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The Salvation Army Ray & Joan Kroc

Corps Community Center

Kapolei, Hawai‘i

01 Kroc Entrance 3 Girls A March 2012.jpg
01 Kroc TARO .JPG
000 Kroc Taro Kupu March 2013.JPG

The dream of the McDonald’s family came true with the creation of The Salvation Army Ray & Joan Kroc Corps Community Center in Kapolei, Hawai‘i. The Kroc Family’s goal of building community centers around the world was accomplished.  The setting was in the middle of the Ewa plain, with miles of dusty sugarcane fields. This desolate area was transformed into a 15 acre, 200,000 square foot, non-profit, state-of-arts Community Center.  It has emerged into a special gathering place for a worship center, keiki learning center, arts, sports facilities, and a recreation center. The Landscape Architect designed the site by creating a cohesive planting design to connect these many different gathering spaces. The landscape was designed with the intent of creating an educational, fun, and healthy atmosphere, which instills a warm sense of community, where everyone is welcomed.


The key to the landscape design was to create an environmentally sensitive landscape. The Kroc Center Hawai‘i proves this at its highest level, through its careful design, in caring for the land and helping to promote, preserve, and encourage the planting of as many native Hawaiian plants as possible.  More than 35% of the plants used on this project are native Hawaiian species. Since Hawai‘i is the endangered species capital of the world, preserving and celebrating Hawai‘i's native plants was the focus to insure their vital survival.  The focus of the project was also exemplified in the educational aspect of the design.



The quality of design was exceptional, from utilizing every space to tell a story with native plants, culturally significant plants, plants used for sustainability purposes, to plants being functional and beautiful. With such a large project of different buildings and open spaces, the circulation and design of the meandering pathways helped to complement the buildings and connect with grace and ease the many different gathering spaces. Design development attention to the materials was planned, with the selection of integral colored concrete and heavy rock salt finish pathways, showing this detail.


The plant selections played a significant role in creating distinctive atmospheres at every venue for the gardens. With the grouping of specific trees, each area formed its own character. Here are some of the special trees that helped to transform the character to create micro-environmental niches:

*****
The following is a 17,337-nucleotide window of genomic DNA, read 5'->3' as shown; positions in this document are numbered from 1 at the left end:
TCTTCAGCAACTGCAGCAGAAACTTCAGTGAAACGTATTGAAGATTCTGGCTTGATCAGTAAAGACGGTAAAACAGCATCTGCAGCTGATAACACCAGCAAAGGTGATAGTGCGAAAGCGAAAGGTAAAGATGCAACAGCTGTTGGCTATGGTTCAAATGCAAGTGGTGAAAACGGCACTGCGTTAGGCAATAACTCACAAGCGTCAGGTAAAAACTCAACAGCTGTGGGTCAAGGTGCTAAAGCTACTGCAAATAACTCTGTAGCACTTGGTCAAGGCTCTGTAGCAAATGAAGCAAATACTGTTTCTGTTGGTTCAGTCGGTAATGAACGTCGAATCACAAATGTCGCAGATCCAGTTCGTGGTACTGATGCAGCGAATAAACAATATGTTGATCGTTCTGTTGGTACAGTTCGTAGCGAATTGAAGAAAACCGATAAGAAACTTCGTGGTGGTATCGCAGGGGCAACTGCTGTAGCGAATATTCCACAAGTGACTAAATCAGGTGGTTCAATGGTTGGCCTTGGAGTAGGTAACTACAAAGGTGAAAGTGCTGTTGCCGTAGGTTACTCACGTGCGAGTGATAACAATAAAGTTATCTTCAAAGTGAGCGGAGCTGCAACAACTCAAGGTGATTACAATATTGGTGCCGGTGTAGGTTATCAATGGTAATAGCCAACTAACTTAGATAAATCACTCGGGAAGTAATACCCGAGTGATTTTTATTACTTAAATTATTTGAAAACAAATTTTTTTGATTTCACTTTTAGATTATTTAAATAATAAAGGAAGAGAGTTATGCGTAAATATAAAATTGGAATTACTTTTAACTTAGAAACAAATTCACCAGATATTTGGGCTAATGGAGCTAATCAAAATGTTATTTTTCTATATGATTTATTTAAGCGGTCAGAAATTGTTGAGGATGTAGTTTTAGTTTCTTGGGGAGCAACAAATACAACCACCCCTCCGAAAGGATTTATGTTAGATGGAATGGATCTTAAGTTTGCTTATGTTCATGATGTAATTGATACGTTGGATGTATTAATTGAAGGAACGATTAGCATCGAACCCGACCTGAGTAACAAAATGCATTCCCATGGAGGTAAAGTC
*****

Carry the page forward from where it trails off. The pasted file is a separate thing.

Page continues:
1. The native Kamani Trees, planted in the center of the courtyard garden, were the first trees initially specified and the landscape seemed to easily flow around them.  The 3 Kamani Trees, with their magnificent gnarled branches, not only provide shade, but their meaning in celebrating its ancestral roots makes its strength and presence known, capturing the prominence of the area.

  2. The native Kou Trees, a favorite shade tree, were originally planted around ancient Hawaiian hales. The present Kou Trees were planted to both provide shade and to help mitigate the heat.

  3. Two Breadfruit Trees, reminiscent of the lifestyle of the Hawaiian culture, were planted. To honor its significance, the 1st Breadfruit Tree was prominently planted in the courtyard and most importantly, placed to frame The Salvation Army Cross. The 2nd Breadfruit Tree was located in the heart of the Keiki Learning Center with its role to emphasize the development of young healthy minds in a nurturing environment.

  4. Seagrape Trees provide a promenade and grand walkway to the Gym. 

  5. In the months from March to November, beautiful soft white and yellow flowers of the Queen's White Shower Trees were selected to provide the much needed and required shade for the parking area and they also seem to bring a welcoming sign of Spring.                                                                                                             


  1. Hand selecting and personally directing the placement of the trees assured the fluidity to carry out the design and enabled almost every living plant to have its best chance to flourish and grow.

  2. The landscape architect met with native plant propagators for availability and successful propagation of the needed native plants.

  3. The landscape architect met and worked together early on with the maintenance crew to help with the future planning for the proper care of the landscape.

  4. Long after the completion of the project, the landscape architect continuously visits the site to review the progress and to assist on the maintenance of this grand landscape project. 



Some of the elements that make up the Design Context for Kroc Center Hawai‘i are the following:

1.   The circulation of the Courtyard's meandering pathways functionally connect the Worship Center, Conference Facility, Classrooms, and Art Studio and they also serve a grander purpose of providing a central gathering place.